Time is running out—I stopped into Lexie’s space to photograph the maze from her ladder—to capture the overhead perspective of all these studio walls. Climbing down the ladder, I exit Lexie’s space and turn the corner to arrive at Adam’s space—there is an intense beam of light coming from the skylight at this hour—it is 2:30 in the afternoon—the light is falling directly on him and his desk—he looks like a Renaissance figure illuminated by a church window.
Intuition and experimentation—in an artists’ studio these are the modes that dominate. Intuition is something we know outside our conscious reasoning—and experimentation is an organized procedure with the goal of establishing proof of the hypothesis. When we look at art, we are looking at an experience made into physical material—at its height an art piece will give a tactility—a re-experience.
In the fragments of light on the floor and on shelves are stacks of sketch books—thousands of drawings in black ink—they are dense and loose—the energy is dense—the line is loose—“All this is like practice,” Adam says, “A progression” “It’s really about the materials” —some of these sketches are no larger than a fist—they float on white pages—the energy of the line makes me think of the physicality of Giacommetti’s or Henry Moore’s drawings—an expression of something that inhabits three dimensional space. Adam opens his sketchbook—line is material— “I see this being made of rope drenched in tar” — he turns the pages of a sketch book— “This is a harsh material—something like rock but not rock” —as he talks all these black ink marks take on substance—
“Ideas just come to me.” I picture Adam being struck by ideas like the light is striking his face—when the ideas first came he was in college—he mentioned these ideas to his father—“What should I do about them?”— His father simply stated— “Take a painting class.” It’s like he simply said—go manifest them.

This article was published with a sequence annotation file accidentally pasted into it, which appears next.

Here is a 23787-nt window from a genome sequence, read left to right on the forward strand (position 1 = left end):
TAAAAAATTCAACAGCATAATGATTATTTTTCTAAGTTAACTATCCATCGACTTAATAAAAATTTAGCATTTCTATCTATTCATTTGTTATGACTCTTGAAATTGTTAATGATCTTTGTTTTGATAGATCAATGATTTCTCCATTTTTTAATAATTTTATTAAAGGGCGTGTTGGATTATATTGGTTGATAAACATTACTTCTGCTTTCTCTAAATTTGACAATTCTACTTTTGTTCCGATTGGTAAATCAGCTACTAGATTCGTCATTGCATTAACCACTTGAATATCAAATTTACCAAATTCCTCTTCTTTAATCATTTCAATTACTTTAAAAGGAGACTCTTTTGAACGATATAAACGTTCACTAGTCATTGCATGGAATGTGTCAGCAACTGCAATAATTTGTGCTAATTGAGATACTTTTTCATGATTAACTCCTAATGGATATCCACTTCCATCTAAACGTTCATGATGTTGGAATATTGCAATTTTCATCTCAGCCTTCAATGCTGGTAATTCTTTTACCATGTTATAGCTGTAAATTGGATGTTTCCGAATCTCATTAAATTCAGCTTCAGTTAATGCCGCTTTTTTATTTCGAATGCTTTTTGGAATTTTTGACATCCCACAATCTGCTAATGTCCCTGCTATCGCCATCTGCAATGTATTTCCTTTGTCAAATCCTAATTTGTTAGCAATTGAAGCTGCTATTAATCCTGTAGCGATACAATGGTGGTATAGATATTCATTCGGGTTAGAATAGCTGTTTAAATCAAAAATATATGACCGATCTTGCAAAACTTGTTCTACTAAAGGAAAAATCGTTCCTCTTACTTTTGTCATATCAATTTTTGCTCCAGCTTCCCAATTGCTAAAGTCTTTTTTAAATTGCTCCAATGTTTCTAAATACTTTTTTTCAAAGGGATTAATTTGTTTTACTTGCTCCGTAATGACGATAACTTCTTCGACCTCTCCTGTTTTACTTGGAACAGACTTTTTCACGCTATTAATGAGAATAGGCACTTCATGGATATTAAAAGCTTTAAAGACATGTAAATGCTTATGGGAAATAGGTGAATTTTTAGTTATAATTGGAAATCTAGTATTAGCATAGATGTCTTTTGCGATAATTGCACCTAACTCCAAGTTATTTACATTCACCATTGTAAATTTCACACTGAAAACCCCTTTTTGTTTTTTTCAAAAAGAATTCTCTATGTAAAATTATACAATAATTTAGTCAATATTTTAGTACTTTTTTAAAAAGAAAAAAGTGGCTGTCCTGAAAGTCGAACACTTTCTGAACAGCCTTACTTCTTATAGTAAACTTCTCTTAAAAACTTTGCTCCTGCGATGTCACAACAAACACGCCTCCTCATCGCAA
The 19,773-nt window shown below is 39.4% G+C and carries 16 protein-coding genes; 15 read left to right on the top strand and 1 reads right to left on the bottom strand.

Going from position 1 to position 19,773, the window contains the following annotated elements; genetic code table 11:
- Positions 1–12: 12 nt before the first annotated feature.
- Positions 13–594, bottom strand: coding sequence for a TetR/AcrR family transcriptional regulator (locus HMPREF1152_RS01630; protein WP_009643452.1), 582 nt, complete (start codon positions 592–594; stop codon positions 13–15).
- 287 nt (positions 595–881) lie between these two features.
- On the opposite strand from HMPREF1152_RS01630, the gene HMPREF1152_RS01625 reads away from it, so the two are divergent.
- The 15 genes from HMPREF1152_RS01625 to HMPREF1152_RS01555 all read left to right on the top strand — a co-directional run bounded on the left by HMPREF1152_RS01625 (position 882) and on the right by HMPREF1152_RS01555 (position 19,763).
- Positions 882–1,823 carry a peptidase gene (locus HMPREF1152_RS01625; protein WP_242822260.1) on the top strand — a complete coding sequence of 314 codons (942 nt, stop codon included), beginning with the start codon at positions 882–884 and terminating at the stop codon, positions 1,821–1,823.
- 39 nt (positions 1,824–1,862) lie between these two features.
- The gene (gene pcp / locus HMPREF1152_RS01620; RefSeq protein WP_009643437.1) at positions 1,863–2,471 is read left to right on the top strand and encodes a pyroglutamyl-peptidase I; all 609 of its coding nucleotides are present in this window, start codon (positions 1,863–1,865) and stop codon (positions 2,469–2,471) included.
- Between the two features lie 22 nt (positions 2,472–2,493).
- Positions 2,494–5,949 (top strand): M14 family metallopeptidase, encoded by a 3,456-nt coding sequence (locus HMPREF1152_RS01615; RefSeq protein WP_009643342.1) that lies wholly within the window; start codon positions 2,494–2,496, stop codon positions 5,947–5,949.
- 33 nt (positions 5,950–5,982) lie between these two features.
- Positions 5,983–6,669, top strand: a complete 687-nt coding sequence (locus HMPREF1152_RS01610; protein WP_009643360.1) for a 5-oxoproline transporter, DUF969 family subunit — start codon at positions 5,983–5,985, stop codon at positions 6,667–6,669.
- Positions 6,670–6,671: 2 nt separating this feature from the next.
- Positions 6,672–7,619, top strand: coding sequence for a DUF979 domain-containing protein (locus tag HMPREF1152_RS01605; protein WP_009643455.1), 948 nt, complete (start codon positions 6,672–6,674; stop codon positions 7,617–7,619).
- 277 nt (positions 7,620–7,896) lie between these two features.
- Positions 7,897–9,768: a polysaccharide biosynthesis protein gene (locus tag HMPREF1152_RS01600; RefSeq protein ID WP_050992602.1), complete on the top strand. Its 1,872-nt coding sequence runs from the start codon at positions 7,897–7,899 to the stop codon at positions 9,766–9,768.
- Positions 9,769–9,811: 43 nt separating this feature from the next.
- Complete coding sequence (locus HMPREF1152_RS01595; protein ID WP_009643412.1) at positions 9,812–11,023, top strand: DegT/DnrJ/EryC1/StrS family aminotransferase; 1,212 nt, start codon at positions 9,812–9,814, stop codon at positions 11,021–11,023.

There is enormous skill needed to master a material—each material requires a new mastery—resin—metal—wax—plaster—fabric— “every material has it’s own challenge— getting the idea and executing the idea are two different things” —Adam is stubborn—he will work with the material—attempt to get it to do what he wants it to do—and he recognizes the enormous task that learning these materials requires.
A thousand pages of ink—is practice—and the physicality of his vision and passion for material is inside the sketch books—lines drenched in tar—locked in an aluminum cage—it is the “Idea” that leads him to art—and the material that binds him to it—“There is stuff I haven’t done—the ideas always outnumber the time I have.”
Time is critical—time as an open ended prospect—where material can be turned over—contended with—where the artist works to control the attributes and learns what the material offers to the vision—time must feel expansive—soon it will become hard to create in this space—because the time no longer feels like it can expand—it is contracting in on the wall. When I look from Lexie’s ladder at the studios below—it feels already like memory—or like we are hovering—like we are being physically folded into cardboard boxes that balance on ledges—and we are fighting a silent, encroaching machine.
About STUDIO 17: The Artists’ Space by Alex Nichols
At the end of June—a community of over 70 artists—at the heart of San Francisco’s Mission District—must leave STUDIO 17 to make way for high-cost working space. This blog will catalog the end of this community above Thrift Town (on Mission &17th Street) and what it means. To understand what is being lost—I will spend the next two months carefully observing how artists work in their space—to give an intimate look at the inside of this community.
More about Alex Nichols: alexhnichols.com
How the journey began… STUDIO 17: The Artists’ Space by Alex Nichols
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Published on April 14, 2015